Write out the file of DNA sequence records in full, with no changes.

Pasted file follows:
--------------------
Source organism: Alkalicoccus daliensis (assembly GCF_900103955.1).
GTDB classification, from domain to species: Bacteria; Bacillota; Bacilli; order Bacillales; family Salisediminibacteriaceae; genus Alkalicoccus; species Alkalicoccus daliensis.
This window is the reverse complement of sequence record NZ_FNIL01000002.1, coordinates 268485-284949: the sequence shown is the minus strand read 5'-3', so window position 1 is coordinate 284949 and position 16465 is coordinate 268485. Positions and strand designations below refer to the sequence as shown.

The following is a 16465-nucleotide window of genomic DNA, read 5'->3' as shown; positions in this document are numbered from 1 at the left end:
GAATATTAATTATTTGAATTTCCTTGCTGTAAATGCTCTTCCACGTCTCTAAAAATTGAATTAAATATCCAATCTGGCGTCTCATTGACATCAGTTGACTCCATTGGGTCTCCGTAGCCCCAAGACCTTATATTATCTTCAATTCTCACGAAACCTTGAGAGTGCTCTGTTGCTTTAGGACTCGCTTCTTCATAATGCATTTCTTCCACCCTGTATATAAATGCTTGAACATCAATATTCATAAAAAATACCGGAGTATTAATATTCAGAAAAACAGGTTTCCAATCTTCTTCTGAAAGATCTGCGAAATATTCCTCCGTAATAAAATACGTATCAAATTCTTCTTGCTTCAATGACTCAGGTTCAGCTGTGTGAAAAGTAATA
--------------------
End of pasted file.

Source organism: Alkalicoccus daliensis (assembly GCF_900103955.1).
GTDB classification, from domain to species: Bacteria; Bacillota; Bacilli; order Bacillales; family Salisediminibacteriaceae; genus Alkalicoccus; species Alkalicoccus daliensis.
This window is the reverse complement of sequence record NZ_FNIL01000002.1, coordinates 268485-284949: the sequence shown is the minus strand read 5'-3', so window position 1 is coordinate 284949 and position 16465 is coordinate 268485. Positions and strand designations below refer to the sequence as shown.

The following is a 16465-nucleotide window of genomic DNA, read 5'->3' as shown; positions in this document are numbered from 1 at the left end:
GAATATTAATTATTTGAATTTCCTTGCTGTAAATGCTCTTCCACGTCTCTAAAAATTGAATTAAATATCCAATCTGGCGTCTCATTGACATCAGTTGACTCCATTGGGTCTCCGTAGCCCCAAGACCTTATATTATCTTCAATTCTCACGAAACCTTGAGAGTGCTCTGTTGCTTTAGGACTCGCTTCTTCATAATGCATTTCTTCCACCCTGTATATAAATGCTTGAACATCAATATTCATAAAAAATACCGGAGTATTAATATTCAGAAAAACAGGTTTCCAATCTTCTTCTGAAAGATCTGCGAAATATTCCTCCGTAATAAAATACGTATCAAATTCTTCTTGCTTCAATGACTCAGGTTCAGCTGTGTGAAAAGTAATA